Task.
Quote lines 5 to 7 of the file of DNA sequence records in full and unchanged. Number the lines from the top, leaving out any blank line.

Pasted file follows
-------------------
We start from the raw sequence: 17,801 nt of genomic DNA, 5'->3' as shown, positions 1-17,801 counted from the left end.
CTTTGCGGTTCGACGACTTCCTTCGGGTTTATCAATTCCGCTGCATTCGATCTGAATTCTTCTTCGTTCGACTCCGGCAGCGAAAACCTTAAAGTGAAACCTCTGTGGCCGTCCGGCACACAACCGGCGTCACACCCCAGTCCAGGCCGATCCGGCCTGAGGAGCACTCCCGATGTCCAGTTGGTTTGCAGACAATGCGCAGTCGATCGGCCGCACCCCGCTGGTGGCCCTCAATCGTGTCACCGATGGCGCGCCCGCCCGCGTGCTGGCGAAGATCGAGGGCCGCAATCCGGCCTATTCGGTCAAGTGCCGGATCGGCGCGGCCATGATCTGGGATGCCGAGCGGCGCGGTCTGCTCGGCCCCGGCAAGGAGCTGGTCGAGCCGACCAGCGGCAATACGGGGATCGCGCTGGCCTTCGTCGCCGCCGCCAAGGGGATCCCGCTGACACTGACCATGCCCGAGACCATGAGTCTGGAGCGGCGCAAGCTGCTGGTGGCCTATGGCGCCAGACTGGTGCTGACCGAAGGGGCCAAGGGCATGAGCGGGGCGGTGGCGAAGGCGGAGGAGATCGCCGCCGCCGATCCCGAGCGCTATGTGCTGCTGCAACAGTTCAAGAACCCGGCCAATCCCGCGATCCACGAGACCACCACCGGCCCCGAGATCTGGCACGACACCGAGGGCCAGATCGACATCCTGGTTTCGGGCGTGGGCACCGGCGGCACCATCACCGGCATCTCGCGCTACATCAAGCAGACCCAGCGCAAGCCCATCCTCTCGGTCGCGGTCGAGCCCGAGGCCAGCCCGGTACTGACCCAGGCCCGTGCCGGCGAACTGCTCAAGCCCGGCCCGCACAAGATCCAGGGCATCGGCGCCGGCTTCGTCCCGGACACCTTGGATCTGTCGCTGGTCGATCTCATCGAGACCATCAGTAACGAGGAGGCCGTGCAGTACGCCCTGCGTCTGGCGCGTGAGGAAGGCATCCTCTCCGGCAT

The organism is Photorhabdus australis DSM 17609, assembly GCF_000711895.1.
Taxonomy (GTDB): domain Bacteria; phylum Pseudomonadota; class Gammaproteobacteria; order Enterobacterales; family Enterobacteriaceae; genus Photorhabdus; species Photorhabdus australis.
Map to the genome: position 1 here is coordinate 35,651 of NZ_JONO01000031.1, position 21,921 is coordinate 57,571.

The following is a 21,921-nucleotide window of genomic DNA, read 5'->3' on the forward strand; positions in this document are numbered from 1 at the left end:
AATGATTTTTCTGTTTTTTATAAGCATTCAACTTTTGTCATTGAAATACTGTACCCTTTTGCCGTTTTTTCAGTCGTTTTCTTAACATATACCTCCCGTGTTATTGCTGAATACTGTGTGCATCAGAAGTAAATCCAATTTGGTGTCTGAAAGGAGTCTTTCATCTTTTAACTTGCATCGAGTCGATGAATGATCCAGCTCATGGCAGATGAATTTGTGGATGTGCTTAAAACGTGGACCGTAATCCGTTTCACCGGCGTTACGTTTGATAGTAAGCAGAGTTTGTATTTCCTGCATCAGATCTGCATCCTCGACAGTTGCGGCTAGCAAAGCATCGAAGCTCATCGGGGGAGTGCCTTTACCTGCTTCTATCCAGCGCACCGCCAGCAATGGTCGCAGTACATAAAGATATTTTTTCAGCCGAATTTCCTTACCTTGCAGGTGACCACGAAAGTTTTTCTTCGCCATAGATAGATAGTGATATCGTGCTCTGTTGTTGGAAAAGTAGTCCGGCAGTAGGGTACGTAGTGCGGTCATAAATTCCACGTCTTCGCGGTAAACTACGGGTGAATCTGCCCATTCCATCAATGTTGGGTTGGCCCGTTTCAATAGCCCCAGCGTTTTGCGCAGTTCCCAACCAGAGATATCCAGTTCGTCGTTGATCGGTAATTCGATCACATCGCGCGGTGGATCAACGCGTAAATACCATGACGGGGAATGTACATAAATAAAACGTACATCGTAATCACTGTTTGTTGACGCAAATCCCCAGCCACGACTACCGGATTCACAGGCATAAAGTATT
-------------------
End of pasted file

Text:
Map to the genome: position 1 here is coordinate 35,651 of NZ_JONO01000031.1, position 21,921 is coordinate 57,571.

The following is a 21,921-nucleotide window of genomic DNA, read 5'->3' on the forward strand; positions in this document are numbered from 1 at the left end:
AATGATTTTTCTGTTTTTTATAAGCATTCAACTTTTGTCATTGAAATACTGTACCCTTTTGCCGTTTTTTCAGTCGTTTTCTTAACATATACCTCCCGTGTTATTGCTGAATACTGTGTGCATCAGAAGTAAATCCAATTTGGTGTCTGAAAGGAGTCTTTCATCTTTTAACTTGCATCGAGTCGATGAATGATCCAGCTCATGGCAGATGAATTTGTGGATGTGCTTAAAACGTGGACCGTAATCCGTTTCACCGGCGTTACGTTTGATAGTAAGCAGAGTTTGTATTTCCTGCATCAGATCTGCATCCTCGACAGTTGCGGCTAGCAAAGCATCGAAGCTCATCGGGGGAGTGCCTTTACCTGCTTCTATCCAGCGCACCGCCAGCAATGGTCGCAGTACATAAAGATATTTTTTCAGCCGAATTTCCTTACCTTGCAGGTGACCACGAAAGTTTTTCTTCGCCATAGATAGATAGTGATATCGTGCTCTGTTGTTGGAAAAGTAGTCCGGCAGTAGGGTACGTAGTGCGGTCATAAATTCCACGTCTTCGCGGTAAACTACGGGTGAATCTGCCCATTCCATCAATGTTGGGTTGGCCCGTTTCAATAGCCCCAGCGTTTTGCGCAGTTCCCAACCAGAGATATCCAGTTCGTCGTTGATCGGTAATTCGATCACATCGCGCGGTGGATCAACGCGTAAATACCATGACGGGGAATGTACATAAATAAAACGTACATCGTAATCACTGTTTGTTGACGCAAATCCCCAGCCACGACTACCGGATTCACAGGCATAAAGTATT